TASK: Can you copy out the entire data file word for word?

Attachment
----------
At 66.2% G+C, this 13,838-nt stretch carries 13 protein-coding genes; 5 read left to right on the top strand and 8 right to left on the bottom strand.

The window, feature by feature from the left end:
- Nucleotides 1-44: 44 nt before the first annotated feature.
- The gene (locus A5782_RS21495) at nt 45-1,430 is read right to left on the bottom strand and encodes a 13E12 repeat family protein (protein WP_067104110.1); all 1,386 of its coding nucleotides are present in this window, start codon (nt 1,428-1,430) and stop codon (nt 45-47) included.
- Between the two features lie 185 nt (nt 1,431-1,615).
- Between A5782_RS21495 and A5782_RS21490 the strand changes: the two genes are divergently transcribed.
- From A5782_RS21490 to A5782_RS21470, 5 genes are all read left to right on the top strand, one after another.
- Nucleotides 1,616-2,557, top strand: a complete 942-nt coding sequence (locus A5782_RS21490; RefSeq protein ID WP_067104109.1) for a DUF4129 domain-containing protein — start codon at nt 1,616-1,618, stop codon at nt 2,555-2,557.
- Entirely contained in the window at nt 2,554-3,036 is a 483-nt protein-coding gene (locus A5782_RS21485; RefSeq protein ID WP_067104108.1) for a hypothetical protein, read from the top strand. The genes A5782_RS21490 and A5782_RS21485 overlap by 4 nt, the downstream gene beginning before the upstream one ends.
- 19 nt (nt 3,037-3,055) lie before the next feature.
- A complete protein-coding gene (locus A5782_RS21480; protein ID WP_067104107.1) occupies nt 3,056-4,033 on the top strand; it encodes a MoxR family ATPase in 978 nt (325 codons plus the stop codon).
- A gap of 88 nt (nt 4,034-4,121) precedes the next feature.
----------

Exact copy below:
At 66.2% G+C, this 13,838-nt stretch carries 13 protein-coding genes; 5 read left to right on the top strand and 8 right to left on the bottom strand.

The window, feature by feature from the left end:
- Nucleotides 1-44: 44 nt before the first annotated feature.
- The gene (locus A5782_RS21495) at nt 45-1,430 is read right to left on the bottom strand and encodes a 13E12 repeat family protein (protein WP_067104110.1); all 1,386 of its coding nucleotides are present in this window, start codon (nt 1,428-1,430) and stop codon (nt 45-47) included.
- Between the two features lie 185 nt (nt 1,431-1,615).
- Between A5782_RS21495 and A5782_RS21490 the strand changes: the two genes are divergently transcribed.
- From A5782_RS21490 to A5782_RS21470, 5 genes are all read left to right on the top strand, one after another.
- Nucleotides 1,616-2,557, top strand: a complete 942-nt coding sequence (locus A5782_RS21490; RefSeq protein ID WP_067104109.1) for a DUF4129 domain-containing protein — start codon at nt 1,616-1,618, stop codon at nt 2,555-2,557.
- Entirely contained in the window at nt 2,554-3,036 is a 483-nt protein-coding gene (locus A5782_RS21485; RefSeq protein ID WP_067104108.1) for a hypothetical protein, read from the top strand. The genes A5782_RS21490 and A5782_RS21485 overlap by 4 nt, the downstream gene beginning before the upstream one ends.
- 19 nt (nt 3,037-3,055) lie before the next feature.
- A complete protein-coding gene (locus A5782_RS21480; protein ID WP_067104107.1) occupies nt 3,056-4,033 on the top strand; it encodes a MoxR family ATPase in 978 nt (325 codons plus the stop codon).
- A gap of 88 nt (nt 4,034-4,121) precedes the next feature.